I am going to continue with my cat conservation trend by covering Alianza Gato Andino (AGA, The Andean Cat Alliance), the organization working to save the Andean cat Leopardus (Oreailurus) jacobita, the most endangered cat from North & South America.  Populations of this small cat of high mountain (above timberline) regions from the Andes from Argentina, Bolivia, Chile, and Peru are very small and scattered, and densities of these secretive cats are extremely low.  This makes these cats extremely difficult to study, since they have only been spotted a few times by field biologists and none are in captivity.  Many Andean cat researchers have spent many, many years studying this species without having ever seen one alive, or if so only catching a rare and fleeting glimpse.  That is a degree of commitment beyond most people- I am not used to meeting researchers who have not seen their study species, yet remain incredibly dedicated to their work.  It is a rare person that works so diligently saving a species they have never seen and may not ever see just because they know it is important.  And so these researchers continue with their work because they think it is more important saving the cat than seeing more than traces that cats have left behind, laboring on with hopes of saving this cat (and one day maybe catching a glimpse of one.)
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Wednesday, June 15, 2011

King of the Mountain: The Snow Leopard Conservancy

Snow Leopard Conservancy logo
Some conservation organizations like the Durrell Wildlife Conservation Trust start because someone sees the devastation which is happening to much of the flora/fauna around the world and is determined to slow or stop it.  Other organizations were founded by people who are extremely familiar with one species (often by researchers who are studying the species) and discover they cannot stand by impassively while a species they are so familiar with plummets towards extinction.  Snow Leopard Conservancy is one of the latter conservation organizations.  Rodney Jackson is top of the field in snow leopard Panthera (Uncia) uncia research so he knows better than anyone how precarious their continued existence is and how many threats are facing them.  Fortunately he also has a good understanding regarding what will be required to alleviate those threats and has the drive needed to tackle them.  He founded Snow Leopard Conservancy and has devoted himself to alleviating threats against snow leopards.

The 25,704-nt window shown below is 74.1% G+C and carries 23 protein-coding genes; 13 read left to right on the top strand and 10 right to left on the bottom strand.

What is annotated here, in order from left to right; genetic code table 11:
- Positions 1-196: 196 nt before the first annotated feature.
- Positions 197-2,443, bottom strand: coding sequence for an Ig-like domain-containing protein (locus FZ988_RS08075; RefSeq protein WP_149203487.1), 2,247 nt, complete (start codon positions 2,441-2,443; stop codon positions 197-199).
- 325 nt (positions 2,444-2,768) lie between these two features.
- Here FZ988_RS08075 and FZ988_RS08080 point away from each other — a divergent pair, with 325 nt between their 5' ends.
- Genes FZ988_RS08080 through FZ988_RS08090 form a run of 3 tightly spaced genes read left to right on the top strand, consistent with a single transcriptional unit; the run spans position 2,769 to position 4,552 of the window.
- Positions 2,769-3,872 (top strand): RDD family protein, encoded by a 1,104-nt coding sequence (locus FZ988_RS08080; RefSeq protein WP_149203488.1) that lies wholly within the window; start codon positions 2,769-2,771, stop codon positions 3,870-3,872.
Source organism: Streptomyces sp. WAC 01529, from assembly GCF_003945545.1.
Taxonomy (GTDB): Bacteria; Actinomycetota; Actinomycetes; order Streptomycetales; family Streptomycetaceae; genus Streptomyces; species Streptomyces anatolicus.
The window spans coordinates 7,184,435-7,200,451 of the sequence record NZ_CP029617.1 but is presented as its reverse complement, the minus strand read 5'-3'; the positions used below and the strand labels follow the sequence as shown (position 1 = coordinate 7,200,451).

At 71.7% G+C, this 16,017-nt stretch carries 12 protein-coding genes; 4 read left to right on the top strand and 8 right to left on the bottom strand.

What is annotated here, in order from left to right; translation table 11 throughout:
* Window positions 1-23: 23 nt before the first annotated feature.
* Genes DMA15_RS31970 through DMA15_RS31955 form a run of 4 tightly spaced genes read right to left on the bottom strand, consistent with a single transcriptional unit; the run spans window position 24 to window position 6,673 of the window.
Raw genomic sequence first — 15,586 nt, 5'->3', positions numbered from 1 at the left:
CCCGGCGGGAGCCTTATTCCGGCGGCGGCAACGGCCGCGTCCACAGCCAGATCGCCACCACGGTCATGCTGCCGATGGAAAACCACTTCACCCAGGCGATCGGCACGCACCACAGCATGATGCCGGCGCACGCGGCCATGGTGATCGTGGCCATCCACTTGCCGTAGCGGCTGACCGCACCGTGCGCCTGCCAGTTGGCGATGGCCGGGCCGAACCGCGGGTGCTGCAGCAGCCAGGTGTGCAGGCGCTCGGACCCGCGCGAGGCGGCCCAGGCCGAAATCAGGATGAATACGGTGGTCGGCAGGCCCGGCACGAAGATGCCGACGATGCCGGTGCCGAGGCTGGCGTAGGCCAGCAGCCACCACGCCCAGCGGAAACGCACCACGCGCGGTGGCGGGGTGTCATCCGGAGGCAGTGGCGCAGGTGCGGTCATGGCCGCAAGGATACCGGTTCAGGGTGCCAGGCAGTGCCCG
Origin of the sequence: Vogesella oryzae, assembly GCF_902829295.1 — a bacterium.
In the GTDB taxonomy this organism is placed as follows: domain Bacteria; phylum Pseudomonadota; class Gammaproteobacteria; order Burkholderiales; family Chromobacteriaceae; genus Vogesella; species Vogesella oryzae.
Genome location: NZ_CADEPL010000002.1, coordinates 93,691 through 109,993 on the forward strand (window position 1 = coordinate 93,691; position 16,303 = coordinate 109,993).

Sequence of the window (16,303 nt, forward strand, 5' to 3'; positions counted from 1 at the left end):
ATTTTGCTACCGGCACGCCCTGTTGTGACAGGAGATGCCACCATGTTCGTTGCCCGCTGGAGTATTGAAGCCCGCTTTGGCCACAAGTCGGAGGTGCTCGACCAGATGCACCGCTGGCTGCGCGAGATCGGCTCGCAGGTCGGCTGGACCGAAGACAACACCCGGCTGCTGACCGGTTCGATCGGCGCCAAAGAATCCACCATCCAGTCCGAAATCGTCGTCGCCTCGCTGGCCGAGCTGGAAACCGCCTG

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Sunday, June 12, 2011

Durrell Wildlife Conservation Trust: It all started with a zoo

Durrell Wildlife Conservation Trust logo
The Durrell Wildlife Conservation Trust was founded in 1963 (although technically the zoo opened on the isle of Jersey in 1959) by conservationist, nature documentarian, and author Gerald Durrell to create captive breeding groups of endangered animals and plants for return back into the wild later.  Since that time the Durrell Wildlife Conservation Trust (formerly the Jersey Wildlife Preservation Trust) has been intensively involved with the protection of endangered species, much through captive breeding at the zoo (the Durrell Wildlife Park, formerly the Jersey Zoo).  They chose the dodo Raphus cucullatus for their symbol to point out the importance of conservation work and to demonstrate what will happen to other species if conservation enterprises are not taken or are not strong enough.

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Saturday, June 11, 2011